We propose an increase in transfers to the provinces for home care and long-term care in order to guarantee a basic level of home care and to address the shortage of quality long-term care facilities.
We are also proposing measures to bring down drug prices and improve access to housing. However, above all, we believe that it is important to increase pensions and strengthen retirement security.
While it is important to increase old age security benefits, it is even more important to ensure that people who are entitled to government annuities have access to their due. For instance, we know that 135,000 Canadians and 45,000 Quebeckers are entitled to the guaranteed income supplement, but they do not receive it because the government is not doing everything it can to reach them. Of the seniors who are deprived of the GIS, 80% are women.
It was to put an end to this injustice affecting our most vulnerable seniors that I introduced Bill C-409 in March. My bill is intended to promote the automatic registration of people who are 65 years old for the guaranteed income supplement. It is unacceptable that the federal government has unfairly deprived, and continues to deprive, many seniors who are among the most vulnerable in our society of significant revenue to which they are entitled under the guaranteed income supplement. I hope that this bill will receive the support of my colleagues, regardless of their party affiliation.
As legislators, we must look at the big picture when we want to tackle a problem or an issue. This is why I would like to once again emphasize that it is only by tackling the issue of seniors' poverty that we will be able to improve their quality of life. I am thinking of the seniors in my riding who have to go to food banks in order to feed themselves, and of veterans across the country who are in the same situation.
I hope that this government will be able to connect the dots and I encourage it to consult some of the NDP's policies in order to find possible and necessary solutions. If it really wants to help seniors, I call on the government to reverse its decision to increase the retirement age from 65 to 67, a decision that Canadians across the country have spoken out against. According to a poll conducted a few weeks ago, 75% of the residents of Rivière-des-Mille-Îles are opposed to the increase in the retirement age. It is a policy that is not socially acceptable.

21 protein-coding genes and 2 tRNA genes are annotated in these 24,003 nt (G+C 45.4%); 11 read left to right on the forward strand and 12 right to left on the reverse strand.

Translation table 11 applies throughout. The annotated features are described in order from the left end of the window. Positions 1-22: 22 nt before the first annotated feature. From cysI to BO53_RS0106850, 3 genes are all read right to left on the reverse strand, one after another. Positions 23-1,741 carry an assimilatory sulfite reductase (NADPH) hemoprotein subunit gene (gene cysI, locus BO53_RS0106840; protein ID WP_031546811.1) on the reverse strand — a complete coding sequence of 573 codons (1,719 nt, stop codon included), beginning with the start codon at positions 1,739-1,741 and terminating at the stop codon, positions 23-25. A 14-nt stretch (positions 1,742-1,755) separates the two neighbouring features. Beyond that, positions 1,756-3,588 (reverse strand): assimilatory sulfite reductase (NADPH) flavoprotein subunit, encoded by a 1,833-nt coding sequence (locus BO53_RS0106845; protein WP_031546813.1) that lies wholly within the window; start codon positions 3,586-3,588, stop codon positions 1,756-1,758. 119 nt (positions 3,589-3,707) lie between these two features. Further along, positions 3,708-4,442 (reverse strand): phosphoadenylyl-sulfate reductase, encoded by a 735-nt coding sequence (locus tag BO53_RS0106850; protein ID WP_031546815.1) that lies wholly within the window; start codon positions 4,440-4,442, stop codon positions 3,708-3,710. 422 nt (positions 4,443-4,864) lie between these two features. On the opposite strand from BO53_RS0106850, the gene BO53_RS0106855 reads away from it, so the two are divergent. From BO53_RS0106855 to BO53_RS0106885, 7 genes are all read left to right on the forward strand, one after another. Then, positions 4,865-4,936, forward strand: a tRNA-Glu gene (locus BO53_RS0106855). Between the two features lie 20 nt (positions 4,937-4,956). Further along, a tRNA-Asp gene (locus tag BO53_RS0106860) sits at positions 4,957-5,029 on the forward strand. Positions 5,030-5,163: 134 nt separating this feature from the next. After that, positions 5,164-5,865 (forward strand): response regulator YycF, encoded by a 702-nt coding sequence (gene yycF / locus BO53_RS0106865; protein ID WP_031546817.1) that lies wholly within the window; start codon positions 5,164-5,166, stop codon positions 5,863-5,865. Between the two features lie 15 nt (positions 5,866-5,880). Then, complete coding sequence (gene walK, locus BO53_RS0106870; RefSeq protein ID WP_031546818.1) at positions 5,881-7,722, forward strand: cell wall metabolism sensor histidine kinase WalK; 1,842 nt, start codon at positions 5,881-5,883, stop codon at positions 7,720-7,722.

Because the government refuses to tackle seniors' poverty, I urge the government to consult the NDP's election platform and to consult us in order to come up with solutions that truly deal not just with elder abuse but the poverty of our seniors. Seniors must be able to live with dignity and we must look after them.
Therefore, I invite my colleagues opposite to be open to these proposals, because we must look after all our seniors, who have contributed so much to Canadian society, including all our veterans who went to war for Canada. I will now answer my colleagues' questions.
Old Age Security
March 15th, 2012 / 10:05 a.m.
Laurin Liu Rivière-des-Mille-Îles, QC
moved for leave to introduce Bill C-409, An Act to amend the Old Age Security Act (application for supplement).
Mr. Speaker, I have the great honour to introduce this bill to amend the Old Age Security Act, which makes registration for the guaranteed income supplement automatic and eliminates the requirement for those who are eligible to make an initial application. This bill is seconded by the hon. member for Hamilton East—Stoney Creek.
The purpose of this bill is to correct an injustice against our poorest seniors, who are being unfairly deprived of important income that is owed to them in the form of the guaranteed income supplement.
I often speak about the importance of intergenerational solidarity, and I believe that solidarity must go both ways. As the youngest woman ever elected to this House, I think that it is very symbolic and appropriate that my first bill seeks to do right by our seniors. I hope that the members of this House will take an interest in this cause and that they will support this bill.
(Motions deemed adopted, bill read the first time and printed)